China Turns to the U.S. for Customer Service Training

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China is focusing on customer service and is using a US firm to help them create world class service.

When the World Expo opens in Shanghai in 2010, visitors can expect to find the utmost in customer service, thanks in part to John Tschohl, founder and president of the Service Quality Institute (SQI) in Minneapolis, Minnesota. In what might well be the world’s largest training contract, SQI signed agreements last summer with the Chinese government to provide customer-service training and certification for more than 1.4 million workers for the World Expo.

“It’s exciting to see the most populated country in the world taking a leadership role in driving world-class service,” Tschohl says. “It’s unusual to find a government with such a focus on customer service. China understands that the customer experience is just as important as the billions of dollars it is spending to make Shanghai a world-class city. It will give them a tremendous competitive advantage.”

The World Expo, which will include participation by some 200 countries, is expected to draw more than 70 million people from throughout the world over the course of its184-day run. “They are investing more than $10 billion on the city’s infrastructure—everything from transportation to cultural facilities—and they want world-class service when these millions of people come to China,” Tschohl says. “We are training 1.2 million people, everyone from hotel staff and restaurant workers to airport employees and tourism people—anyone who will impact customer service.”

Tschohl and his staff are training staff of the World Expo Group’s Shanghai Foreign Service, which is responsible for recruiting and training works for the 2010 World Expo, at its Minneapolis headquarters. Those people then will train hundreds of thousands of other workers in China. Tschohl conducted seminars in Shanghai, Dalian, and Beijing last fall and will return to China at least once a year between now and 2010 to continue that training. He also serves as an advisor to the Shanghai Foreign Service, China’s leading human resources services company, with more than 100,000 employees who work for more than 8,000 multinational companies and foreign enterprises in that country.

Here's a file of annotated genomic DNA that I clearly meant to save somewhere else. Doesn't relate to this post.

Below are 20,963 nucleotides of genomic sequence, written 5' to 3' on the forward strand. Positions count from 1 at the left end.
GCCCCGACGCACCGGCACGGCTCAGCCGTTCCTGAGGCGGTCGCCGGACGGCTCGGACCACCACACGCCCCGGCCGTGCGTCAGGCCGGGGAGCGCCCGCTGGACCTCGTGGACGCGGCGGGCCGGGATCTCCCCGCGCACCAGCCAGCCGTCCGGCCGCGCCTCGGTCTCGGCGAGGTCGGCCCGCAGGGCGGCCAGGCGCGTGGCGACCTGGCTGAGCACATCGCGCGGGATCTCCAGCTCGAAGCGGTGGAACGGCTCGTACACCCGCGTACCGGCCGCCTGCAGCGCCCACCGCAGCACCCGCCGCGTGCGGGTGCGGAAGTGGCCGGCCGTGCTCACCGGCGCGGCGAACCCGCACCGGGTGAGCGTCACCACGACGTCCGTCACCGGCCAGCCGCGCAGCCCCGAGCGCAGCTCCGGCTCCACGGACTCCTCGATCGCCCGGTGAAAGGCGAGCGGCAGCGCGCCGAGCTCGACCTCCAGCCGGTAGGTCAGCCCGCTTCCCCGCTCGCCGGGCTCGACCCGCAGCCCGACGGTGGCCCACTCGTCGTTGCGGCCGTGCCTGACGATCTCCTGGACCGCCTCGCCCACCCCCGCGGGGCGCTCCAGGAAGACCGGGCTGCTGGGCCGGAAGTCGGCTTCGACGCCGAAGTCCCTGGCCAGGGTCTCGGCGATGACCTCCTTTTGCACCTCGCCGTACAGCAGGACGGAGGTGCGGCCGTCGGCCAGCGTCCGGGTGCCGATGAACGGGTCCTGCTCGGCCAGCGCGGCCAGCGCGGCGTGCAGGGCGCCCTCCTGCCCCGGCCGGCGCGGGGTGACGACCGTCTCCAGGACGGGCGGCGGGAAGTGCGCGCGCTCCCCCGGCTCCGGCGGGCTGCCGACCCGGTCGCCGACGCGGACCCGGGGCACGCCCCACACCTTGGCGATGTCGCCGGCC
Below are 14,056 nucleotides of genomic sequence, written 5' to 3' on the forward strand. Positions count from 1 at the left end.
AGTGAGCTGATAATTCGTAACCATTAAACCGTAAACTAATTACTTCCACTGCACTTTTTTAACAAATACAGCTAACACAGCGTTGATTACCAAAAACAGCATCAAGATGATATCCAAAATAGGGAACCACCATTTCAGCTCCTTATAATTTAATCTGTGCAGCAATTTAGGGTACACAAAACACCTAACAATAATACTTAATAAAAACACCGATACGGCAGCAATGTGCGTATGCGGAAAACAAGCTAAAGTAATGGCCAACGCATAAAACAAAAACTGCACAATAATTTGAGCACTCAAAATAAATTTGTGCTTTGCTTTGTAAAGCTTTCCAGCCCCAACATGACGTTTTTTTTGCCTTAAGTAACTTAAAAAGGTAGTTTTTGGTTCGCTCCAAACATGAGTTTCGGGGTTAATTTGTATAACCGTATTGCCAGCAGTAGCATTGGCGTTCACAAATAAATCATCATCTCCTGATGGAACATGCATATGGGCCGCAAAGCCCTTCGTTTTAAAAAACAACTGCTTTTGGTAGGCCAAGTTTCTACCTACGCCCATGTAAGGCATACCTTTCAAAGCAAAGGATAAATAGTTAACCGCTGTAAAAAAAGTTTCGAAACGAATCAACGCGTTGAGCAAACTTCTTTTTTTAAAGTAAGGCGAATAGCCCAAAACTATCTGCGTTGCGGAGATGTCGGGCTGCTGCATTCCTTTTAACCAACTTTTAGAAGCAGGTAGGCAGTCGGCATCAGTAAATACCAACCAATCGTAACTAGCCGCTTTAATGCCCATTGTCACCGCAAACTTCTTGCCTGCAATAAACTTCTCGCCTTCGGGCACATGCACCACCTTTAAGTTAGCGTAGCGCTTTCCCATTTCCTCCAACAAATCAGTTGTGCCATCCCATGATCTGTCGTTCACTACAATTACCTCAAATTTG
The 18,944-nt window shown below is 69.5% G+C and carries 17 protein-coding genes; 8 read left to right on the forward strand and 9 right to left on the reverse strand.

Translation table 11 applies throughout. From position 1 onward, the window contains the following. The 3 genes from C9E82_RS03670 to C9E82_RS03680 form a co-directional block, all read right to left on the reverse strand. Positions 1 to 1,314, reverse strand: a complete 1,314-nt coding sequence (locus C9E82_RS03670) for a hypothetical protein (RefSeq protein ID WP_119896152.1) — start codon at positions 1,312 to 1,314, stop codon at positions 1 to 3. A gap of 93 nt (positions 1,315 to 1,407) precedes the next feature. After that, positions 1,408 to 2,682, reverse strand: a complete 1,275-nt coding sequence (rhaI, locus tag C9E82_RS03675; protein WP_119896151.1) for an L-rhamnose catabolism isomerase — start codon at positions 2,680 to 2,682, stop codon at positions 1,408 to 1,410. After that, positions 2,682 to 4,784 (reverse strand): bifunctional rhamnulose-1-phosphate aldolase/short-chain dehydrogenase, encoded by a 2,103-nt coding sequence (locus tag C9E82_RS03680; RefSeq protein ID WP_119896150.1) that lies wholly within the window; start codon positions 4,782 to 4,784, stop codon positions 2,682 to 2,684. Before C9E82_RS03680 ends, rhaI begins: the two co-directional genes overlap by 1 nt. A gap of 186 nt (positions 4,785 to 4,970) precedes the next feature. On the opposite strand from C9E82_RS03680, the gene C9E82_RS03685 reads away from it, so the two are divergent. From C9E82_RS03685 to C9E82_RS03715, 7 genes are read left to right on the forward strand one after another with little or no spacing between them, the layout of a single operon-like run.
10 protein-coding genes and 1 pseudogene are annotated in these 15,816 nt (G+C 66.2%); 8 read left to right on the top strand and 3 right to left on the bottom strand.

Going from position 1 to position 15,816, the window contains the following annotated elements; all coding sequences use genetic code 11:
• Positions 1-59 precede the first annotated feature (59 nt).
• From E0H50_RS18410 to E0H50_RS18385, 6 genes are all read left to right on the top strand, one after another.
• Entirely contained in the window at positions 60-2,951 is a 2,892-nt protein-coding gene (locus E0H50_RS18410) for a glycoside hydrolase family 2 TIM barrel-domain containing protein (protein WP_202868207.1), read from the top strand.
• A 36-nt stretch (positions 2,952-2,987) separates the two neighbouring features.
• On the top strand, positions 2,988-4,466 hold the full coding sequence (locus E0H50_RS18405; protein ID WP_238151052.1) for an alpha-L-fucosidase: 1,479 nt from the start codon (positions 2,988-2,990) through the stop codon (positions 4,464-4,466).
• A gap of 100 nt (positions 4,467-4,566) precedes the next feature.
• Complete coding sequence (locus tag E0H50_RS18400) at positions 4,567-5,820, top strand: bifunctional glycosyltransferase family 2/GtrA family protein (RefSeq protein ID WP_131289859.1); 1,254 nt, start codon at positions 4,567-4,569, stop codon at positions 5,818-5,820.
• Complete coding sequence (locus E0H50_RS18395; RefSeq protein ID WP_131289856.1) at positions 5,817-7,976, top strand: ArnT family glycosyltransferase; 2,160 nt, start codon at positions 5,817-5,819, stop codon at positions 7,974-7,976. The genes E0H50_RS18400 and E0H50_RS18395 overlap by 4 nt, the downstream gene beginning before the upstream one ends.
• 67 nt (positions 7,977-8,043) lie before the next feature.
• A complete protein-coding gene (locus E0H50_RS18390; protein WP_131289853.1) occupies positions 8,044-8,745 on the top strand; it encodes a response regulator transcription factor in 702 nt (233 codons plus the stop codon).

“Last year, recognizing the significant impact of the service sectors on the growth and efficiency of its overall economic performance, Shanghai drew up a guideline to develop its service industry,” Tschohl says. “The GDP from the service sector currently is 51 percent of Shanghai’s total GDP and is expected to increase to 80 percent.”

SQI has been training people throughout the world in what Tschohl describes as “the art of customer service” for 35 years and is represented in more than 40 countries. Tschohl has written several books on the subject as well, which are available in Chinese, Russian, Spanish, Arabic, and Portuguese. By 2010, all of SQI’s products—which include books and training programs—will be published and available in China.

“Thousands of organizations will take our certification seminars as proof of their service quality,” Tschohl says. “We are excited and honored to be playing a role in bringing customer service in China to the highest possible level.”

John Tschohl is an international service strategist and speaker. Described by Time and Entrepreneur magazines as a customer service guru, he has written several books on customer service, including Loyal for Life; e-Service; The Customer is Boss; Achieving Excellence Through Customer Service; and Ca$hing In: Make More Money, Get a Promotion, Love Your Job. John also has developed more than 26 customer service training programs that have been distributed and presented throughout the world. His bimonthly strategic newsletter is available online at no charge.

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